Some music takes a while to brew its way into your soul. As with much of the shoegaze genre, I tend to avoid the sonic indifference and casual cacophony of overly emotional ballads, preferring my music to energize, vitalize and generally pull me up from my usually manic funk of ups and down, into a trance of raging dance-aholic fits.
But, not everyday is a rager and not everyday is worth a booty shaking juke jam. Instead, you sometimes find yourself taking care of a friend of a friend’s apartment with two cats, listening to Kate Bush albums and raiding their fridge for chocolate and beer. Yes, even Latinos, if not especially angsty folk from down under, have reason to get kind emo. Venezuela’s avant art collective Tan Frío el Verano is no such exception. And if anything, these guys have even more reason to be a little down in the dumps than anybody else in the world.
Let’s just say first world privileges and first world problems tend to pale in comparison to those of our developing world partners, so when you find a dedicated collective of visual artists, graphic designers, and musicians coming together anywhere that isn’t the U.S., throwing their heart and soul into a massive project with sweeping scope and narrative intent, there’s cause to celebrate. Tan Frío el Verano captures the heart of an era — it’s modernity, it’s surprising interplay of classical sounds, instruments and juxtaposing rock guitar, drums and electronic elements, coupled with stark imagery, make for the most complete and intent made sound and art instillation I’ve witnessed in a long time.
With influences in electronica, post rock, ambient noise, trance, and ’70s classic rock, this collective boasts a visual and sonic style incomparable to most anything out there, yes bands like Radiohead, Sugar Rós, Chicago’s Wilco, M. Ward and Mogwai have been noted as their inspirations, with just cause, but none of these band’s fast food quality quite compares to the trailing depth that Tan Frío el Verano offers. Tan Frío el Verano literally will paint you a picture, throw you a film screening, whip you up a design and bombard your ears with a soundtrack to life, drawing a picture of a languid life, full of soft intervals of contemplative pause.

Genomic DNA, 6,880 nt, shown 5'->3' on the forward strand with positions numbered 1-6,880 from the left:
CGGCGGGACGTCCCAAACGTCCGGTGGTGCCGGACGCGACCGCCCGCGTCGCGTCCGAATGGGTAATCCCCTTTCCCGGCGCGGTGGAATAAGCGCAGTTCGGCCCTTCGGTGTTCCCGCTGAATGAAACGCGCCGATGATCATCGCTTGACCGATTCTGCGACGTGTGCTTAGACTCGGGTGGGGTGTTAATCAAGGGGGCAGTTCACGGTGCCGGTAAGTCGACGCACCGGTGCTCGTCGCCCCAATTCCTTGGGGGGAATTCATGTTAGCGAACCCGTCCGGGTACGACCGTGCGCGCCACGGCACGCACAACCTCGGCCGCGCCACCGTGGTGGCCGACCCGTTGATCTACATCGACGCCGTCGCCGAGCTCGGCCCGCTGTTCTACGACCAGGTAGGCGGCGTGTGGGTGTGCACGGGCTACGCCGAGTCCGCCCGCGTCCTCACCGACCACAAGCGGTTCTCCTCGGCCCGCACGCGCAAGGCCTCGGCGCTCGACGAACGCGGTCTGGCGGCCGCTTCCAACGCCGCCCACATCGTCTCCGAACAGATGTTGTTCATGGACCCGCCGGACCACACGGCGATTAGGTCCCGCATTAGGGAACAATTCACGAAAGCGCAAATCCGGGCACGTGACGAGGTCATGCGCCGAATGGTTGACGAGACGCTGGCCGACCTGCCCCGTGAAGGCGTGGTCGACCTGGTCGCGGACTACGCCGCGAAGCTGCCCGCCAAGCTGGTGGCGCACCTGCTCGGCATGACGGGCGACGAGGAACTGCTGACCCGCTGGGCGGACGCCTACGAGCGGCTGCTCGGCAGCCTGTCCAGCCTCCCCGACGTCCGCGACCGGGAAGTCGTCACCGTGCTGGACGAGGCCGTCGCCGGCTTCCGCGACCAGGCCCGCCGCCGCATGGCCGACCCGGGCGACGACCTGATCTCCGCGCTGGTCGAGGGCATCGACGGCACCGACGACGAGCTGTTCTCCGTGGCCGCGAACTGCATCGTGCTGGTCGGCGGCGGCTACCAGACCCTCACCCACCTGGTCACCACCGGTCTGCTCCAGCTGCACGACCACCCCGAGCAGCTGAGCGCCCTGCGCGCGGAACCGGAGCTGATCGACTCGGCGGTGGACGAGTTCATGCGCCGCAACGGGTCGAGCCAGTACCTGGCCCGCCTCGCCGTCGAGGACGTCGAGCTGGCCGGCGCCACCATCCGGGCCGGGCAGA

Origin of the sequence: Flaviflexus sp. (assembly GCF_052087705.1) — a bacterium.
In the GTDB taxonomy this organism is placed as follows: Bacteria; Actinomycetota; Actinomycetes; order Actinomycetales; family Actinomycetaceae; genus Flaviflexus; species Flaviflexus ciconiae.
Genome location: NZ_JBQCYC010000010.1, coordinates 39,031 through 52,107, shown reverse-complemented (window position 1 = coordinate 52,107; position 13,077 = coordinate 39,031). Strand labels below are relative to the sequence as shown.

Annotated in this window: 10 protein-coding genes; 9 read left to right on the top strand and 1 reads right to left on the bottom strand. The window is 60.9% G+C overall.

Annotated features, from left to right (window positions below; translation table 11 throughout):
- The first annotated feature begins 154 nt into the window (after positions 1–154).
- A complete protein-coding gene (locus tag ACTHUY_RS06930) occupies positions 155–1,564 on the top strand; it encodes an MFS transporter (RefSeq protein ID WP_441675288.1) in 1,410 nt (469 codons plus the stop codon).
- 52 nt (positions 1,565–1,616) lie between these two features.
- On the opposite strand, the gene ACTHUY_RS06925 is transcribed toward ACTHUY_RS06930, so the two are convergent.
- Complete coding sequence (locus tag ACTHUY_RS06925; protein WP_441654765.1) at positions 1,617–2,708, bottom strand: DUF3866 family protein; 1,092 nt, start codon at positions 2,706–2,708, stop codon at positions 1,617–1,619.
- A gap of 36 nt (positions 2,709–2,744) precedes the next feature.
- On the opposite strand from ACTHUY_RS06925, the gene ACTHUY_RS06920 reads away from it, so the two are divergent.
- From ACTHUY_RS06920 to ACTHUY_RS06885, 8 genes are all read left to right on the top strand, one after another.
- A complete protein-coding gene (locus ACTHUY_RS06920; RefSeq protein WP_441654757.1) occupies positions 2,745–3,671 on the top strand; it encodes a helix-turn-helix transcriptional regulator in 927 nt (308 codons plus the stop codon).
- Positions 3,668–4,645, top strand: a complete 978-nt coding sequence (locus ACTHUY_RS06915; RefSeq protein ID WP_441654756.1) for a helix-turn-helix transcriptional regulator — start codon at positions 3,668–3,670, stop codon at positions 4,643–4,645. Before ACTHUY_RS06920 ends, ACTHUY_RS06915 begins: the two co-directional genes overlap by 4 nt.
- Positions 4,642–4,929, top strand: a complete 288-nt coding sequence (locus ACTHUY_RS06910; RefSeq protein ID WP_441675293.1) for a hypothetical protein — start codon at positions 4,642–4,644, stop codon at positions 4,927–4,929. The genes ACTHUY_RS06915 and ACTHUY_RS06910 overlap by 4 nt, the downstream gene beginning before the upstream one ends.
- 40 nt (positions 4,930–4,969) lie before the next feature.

Whether you download their free EP Invierno, a subtle ride through vagrant emotions, or their production of Venezuelan artist El soundtrack de tus historias, Vol. 1, a massive arching trek through a desert landscape, or the collective’s epic, Pulsar Nébula remixes featuring remixes of La Vida Bohéme among the many, you won’t be disappointed. I just wish I could see their audiovisual show and take in the full effect, but imagination is still stands as a powerful tool and the collective unconscious still stands as promising tie. Since there’s a lot of things happening here, I’ll just recommend you check out “Lego” on the El Soundtrack de tu historias, Días de Septiembre production for the most complete sample of what this collectives angsty riffing, all of Invierno tapers experimentation well, while the piano and trumpet work throughout, simply elevate and elate.